Skip to main content
ARS Home » Southeast Area » New Orleans, Louisiana » Southern Regional Research Center » Commodity Utilization Research » Research » Research Project #444185

Research Project: Beyond Static Metabolic Maps - Understanding the Cellular Organization and Dynamics of Lipid Flux for Enhanced Seed Oil Production

Location: Commodity Utilization Research

Project Number: 6054-41000-113-008-R
Project Type: Reimbursable Cooperative Agreement

Start Date: Mar 1, 2023
End Date: Feb 28, 2026

1. Evaluate the effect of different PC synthesis/turnover mutants and seed-specific knockdown combinations on Arabidopsis seed oil yield and FA composition. 2. In vivo isotopic tracing and mathematical modeling of acyl flux through multiple possible substrate pools into TAG molecular species with different fatty acid compositions. 3. Assess lipid metabolic enzymes for localization to distinct, spatially-separated lipid biosynthetic metabolons within the endoplasmic reticulum (ER) membrane network.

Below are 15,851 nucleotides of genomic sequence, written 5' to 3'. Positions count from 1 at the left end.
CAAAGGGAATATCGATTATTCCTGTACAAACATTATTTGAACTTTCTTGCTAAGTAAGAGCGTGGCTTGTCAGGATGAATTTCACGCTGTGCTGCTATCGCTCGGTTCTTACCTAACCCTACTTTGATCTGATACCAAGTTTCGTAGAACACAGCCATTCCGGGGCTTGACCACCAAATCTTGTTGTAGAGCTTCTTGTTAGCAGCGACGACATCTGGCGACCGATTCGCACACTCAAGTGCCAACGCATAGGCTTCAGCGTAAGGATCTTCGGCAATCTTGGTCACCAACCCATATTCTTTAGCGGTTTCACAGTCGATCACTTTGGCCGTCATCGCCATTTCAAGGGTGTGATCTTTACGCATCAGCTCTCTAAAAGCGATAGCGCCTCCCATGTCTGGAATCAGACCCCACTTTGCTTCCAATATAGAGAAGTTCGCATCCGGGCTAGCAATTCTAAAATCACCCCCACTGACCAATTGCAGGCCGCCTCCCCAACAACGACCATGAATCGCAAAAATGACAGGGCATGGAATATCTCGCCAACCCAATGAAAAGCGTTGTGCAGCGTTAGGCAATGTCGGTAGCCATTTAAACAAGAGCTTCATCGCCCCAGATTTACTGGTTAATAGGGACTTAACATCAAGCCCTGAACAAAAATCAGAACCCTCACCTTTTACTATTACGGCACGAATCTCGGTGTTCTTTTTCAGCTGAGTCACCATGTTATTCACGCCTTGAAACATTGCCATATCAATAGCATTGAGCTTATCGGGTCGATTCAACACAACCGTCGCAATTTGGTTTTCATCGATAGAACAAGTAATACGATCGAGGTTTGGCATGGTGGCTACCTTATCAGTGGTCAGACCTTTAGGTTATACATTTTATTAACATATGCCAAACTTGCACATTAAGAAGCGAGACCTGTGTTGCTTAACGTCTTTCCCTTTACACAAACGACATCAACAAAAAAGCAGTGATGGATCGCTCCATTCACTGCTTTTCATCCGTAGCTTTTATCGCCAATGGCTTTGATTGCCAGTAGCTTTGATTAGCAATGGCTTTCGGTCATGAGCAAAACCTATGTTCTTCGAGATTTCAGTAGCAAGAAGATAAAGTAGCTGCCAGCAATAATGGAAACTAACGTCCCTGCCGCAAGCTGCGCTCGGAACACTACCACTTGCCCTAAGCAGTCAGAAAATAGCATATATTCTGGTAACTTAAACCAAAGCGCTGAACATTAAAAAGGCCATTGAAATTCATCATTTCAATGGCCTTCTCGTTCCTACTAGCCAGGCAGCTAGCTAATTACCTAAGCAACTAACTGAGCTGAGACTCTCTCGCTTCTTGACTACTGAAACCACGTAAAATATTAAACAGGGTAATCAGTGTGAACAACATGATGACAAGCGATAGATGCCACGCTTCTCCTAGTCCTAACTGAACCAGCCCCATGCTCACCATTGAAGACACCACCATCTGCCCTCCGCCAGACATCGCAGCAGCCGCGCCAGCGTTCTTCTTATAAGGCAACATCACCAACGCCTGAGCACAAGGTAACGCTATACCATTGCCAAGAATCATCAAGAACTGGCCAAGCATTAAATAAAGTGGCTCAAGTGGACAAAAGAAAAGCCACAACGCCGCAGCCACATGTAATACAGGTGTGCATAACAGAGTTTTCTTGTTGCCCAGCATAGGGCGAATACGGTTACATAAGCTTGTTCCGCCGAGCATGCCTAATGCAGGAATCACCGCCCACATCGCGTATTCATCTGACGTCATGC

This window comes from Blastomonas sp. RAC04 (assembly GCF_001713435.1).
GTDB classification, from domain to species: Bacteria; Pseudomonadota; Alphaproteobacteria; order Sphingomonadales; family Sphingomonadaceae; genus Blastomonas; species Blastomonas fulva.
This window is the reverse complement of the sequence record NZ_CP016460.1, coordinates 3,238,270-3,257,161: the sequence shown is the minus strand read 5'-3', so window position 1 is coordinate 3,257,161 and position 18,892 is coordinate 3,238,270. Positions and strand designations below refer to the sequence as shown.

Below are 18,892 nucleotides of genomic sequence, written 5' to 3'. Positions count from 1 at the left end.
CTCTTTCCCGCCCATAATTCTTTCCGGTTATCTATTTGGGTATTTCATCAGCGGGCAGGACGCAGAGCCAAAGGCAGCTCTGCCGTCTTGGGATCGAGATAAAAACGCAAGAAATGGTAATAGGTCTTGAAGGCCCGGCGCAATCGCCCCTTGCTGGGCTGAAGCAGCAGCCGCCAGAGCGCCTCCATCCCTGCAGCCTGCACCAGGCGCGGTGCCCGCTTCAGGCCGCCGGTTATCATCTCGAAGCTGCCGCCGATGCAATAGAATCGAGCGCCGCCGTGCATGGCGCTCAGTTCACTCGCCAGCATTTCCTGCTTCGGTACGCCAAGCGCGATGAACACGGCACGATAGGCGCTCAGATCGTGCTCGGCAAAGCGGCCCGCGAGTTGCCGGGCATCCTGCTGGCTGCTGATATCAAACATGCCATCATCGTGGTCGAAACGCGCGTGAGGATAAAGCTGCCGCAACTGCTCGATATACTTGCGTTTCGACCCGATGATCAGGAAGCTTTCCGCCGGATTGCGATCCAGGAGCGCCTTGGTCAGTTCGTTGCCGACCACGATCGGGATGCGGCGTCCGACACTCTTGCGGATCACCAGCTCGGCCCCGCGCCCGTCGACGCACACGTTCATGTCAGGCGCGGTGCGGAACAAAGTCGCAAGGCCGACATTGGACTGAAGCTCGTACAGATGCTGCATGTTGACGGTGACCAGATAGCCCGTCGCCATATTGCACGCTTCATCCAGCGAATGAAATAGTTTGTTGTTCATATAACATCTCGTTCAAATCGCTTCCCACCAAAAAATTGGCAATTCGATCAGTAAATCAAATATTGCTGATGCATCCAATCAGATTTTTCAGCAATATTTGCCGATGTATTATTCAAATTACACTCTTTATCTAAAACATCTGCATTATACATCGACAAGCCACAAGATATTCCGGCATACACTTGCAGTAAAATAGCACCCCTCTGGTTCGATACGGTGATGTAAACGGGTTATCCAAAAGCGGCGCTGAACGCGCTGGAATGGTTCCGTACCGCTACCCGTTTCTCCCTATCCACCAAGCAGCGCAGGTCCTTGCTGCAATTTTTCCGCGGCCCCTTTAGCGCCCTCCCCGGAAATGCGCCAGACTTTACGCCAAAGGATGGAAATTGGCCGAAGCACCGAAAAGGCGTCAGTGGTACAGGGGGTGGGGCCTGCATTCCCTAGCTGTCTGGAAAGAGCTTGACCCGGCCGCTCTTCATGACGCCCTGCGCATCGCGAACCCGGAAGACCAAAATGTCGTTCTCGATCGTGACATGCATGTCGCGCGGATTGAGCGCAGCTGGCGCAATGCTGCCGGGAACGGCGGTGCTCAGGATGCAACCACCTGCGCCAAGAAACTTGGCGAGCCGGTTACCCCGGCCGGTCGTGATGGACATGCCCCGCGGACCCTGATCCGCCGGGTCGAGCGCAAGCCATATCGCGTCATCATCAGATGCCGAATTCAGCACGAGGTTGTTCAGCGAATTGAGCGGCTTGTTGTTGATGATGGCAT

Our long-term goals are to understand the control of acyl fluxes through the lipid biosynthetic network into TAG, and use this information to develop quantitative models of lipid biosynthesis for predictive bioengineering, and to ultimately optimize plant oil production for food, fuels, or chemical feedstocks. In this proposal we will investigate two distinct hypotheses for the control of TAG biosynthesis from multiple different diacylglycerol (DAG) pools, each of which can produce TAG with different fatty acid compositions. Hypothesis 1: PC production out-competes TAG biosynthesis for de novo DAG, promoting TAG synthesis from PC-derived DAG. Hypothesis 2: ER lipid metabolism is organized into separate distinct metabolons with PC as a “DAG carrier” between separate sites of: (1) de novo DAG and PC synthesis; and (2) PC turnover to produce PC-derived DAG for TAG biosynthesis. Here we propose a multi-faceted approach that combines the power of: plant genetics and molecular biology (mutant and tissue specific gene knockdowns); lipid flux analysis (in vivo isotopic labeling and computational modeling); cell biology (in vivo localization and protein-protein interaction); and proteomic analysis of isolated TAG-producing metabolons, to reveal the function of specific genes within the 3-dimensional context of the spatially organized lipid metabolic network. We will generate rod1/aapt1 and rod1/aapt2 double mutants to reduce the conversion rate of de novo DAG to PC, proportionate to the relative AAPT isoform expression levels in developing seeds. More recently developed CRISPR AAPT2 constructs are also being tested, using our published methods. We will also utilize AAPT1/AAPT2 RNAi partial gene silencing in rod1 as a complementary approach, using a seed-specific knockdown approach that we have successfully used to characterize the role of GPAT9 in seed oil production. We have already transformed rod1 with seed-specific RNAi knockdown constructs for AAPT1 or AAPT2 individually and are screening T1 lines; the double AAPT RNAi knockdown construct is in production. Knockouts and knockdowns of homozygous lines will be confirmed by qPCR, and seed oil levels and FA composition will be determined by gas chromatography.